The Streets Could be Safer
We are not much for biking or even just walking outdoors. The middle class is more partial to the “mall culture” where travel is through interconnecting indoor walkways. As a result, the streets have become bases for gangs and petty criminals to mug pedestrians. Tourists who are used to walking down safe streets in their hometown become victims of these crimes.
Developing a pedestrian-friendly culture should be a priority of local governments. Else, we should give out warnings that our own streets are not safe for pedestrians, locals or otherwise. Of course, unsafe streets could be a red flag for travelers who don’t want to take the risk.
The number of hostels in Metro Manila is increasing as a result of a rise in local and international backpackers visiting the Metro. This is a small reprieve to the fact that we actually have one of the most expensive accommodation options in Asia. One experience was a recent trip to Bali where I stayed in a five-star resort for 3 nights. The amount I paid during my stay would’ve afforded me just one night in any resort in the Philippines. This is one of the few reasons why our ASEAN neighbors get more tourists (millions more!) than us.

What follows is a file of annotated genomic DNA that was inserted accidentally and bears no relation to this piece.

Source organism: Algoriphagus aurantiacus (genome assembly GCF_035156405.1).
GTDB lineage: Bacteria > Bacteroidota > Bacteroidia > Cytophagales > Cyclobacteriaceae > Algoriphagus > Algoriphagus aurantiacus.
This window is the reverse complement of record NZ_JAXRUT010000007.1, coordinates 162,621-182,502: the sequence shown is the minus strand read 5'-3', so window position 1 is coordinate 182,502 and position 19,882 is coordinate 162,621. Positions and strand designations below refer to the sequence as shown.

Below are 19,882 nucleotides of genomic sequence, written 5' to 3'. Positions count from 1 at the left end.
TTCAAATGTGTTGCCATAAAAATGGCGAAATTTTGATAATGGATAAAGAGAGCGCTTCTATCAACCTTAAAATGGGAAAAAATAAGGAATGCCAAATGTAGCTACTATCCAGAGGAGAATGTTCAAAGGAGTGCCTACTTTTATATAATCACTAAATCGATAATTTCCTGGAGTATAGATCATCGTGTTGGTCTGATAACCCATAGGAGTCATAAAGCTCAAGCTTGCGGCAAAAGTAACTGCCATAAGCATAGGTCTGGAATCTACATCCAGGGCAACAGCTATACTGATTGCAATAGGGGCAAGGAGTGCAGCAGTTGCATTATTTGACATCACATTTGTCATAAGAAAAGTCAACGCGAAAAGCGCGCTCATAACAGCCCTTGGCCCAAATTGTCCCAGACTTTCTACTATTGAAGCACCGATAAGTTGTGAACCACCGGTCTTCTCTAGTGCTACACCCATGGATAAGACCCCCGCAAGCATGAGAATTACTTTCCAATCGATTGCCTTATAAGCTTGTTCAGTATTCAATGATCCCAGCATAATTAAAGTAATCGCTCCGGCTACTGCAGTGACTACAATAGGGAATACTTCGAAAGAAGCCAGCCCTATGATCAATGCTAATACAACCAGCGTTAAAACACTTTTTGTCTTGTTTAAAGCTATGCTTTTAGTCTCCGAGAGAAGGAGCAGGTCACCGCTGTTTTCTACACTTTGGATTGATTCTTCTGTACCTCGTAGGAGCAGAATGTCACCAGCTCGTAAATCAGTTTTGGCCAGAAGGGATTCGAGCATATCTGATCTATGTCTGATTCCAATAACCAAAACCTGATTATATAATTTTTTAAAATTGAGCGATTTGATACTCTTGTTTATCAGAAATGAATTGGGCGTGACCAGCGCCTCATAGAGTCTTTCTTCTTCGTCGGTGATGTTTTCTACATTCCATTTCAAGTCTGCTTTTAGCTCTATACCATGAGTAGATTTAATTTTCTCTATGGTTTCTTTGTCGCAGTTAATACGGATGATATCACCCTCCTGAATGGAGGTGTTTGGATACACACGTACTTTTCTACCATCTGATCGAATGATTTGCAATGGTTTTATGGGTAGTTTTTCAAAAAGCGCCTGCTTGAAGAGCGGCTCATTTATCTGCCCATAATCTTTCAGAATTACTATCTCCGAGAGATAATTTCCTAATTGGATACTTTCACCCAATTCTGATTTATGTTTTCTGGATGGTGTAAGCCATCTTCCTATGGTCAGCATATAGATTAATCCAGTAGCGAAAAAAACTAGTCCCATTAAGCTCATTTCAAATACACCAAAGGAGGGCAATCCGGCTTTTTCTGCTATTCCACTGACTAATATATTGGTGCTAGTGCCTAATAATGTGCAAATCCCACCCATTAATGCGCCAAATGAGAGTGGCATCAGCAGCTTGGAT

Expensive Visa Extension
Visa extensions are another thing that can be very expensive for tourists. According to this source, foreign travelers in PH can pay anywhere from Php 2,830.00 to Php 8,489.00 for visas that last for up to 59 days. If tourists want to stay longer, they need to buy a 12-month ID card. This costs approximately Php 2,750.00. If tourists want express processing of their visas and visa extensions, they could pay express fees ranging from Php 1,000.00 to Php 2,000.00.
This is a stark contrast to visa extension fees for other nearby countries. Thailand only requires approximately Php 2577.76. You can extend your stay in Cambodia for only Php 1,991.95, and Indonesia for Php 869.64!
Lets talk about numbers
ASEAN Tourism Statistics source : ASEAN.org
In 2012, 89.2 million tourists visited ASEAN. Out of 89.2 Million, only 4.2 million visited the Philippines which is equivalent to 5 percent of the total tourist arrival in ASEAN.
What can we learn from our ASEAN Neighbors
I just hope our Department of Tourism and local stakeholders work hand in hand in studying successful practices done in other ASEAN countries and see if they can also develop similar tourism standards so our tourists can soon enjoy more affordable and cost efficient tourism establishments like hotels, medical tourism facilities and develop more homestay programs in locations that has no enough accommodation facilities.
It’s a sad fact that some local tourism stakeholders are not even familiar with their destinations carrying capacity. This is quite alarming because this only means that the environmental preservation is not even part of their tourism plan.
Beautiful Sunset in El Nido Palawan
It’s no question that the Philippines have hidden gems that are just as breath-taking as famous tourist spots in Asia. We have the attractions that can wow the world, but so many important factors that will make tourists feel welcomed and safe still need so much work. Yes, it’s true that “It’s More Fun in the Philippines”, but one has to wonder—are we really ready to accommodate all the tourists we hope will visit?
These, of course, are simply my own opinion. You are welcome to share your own thoughts. Comment below!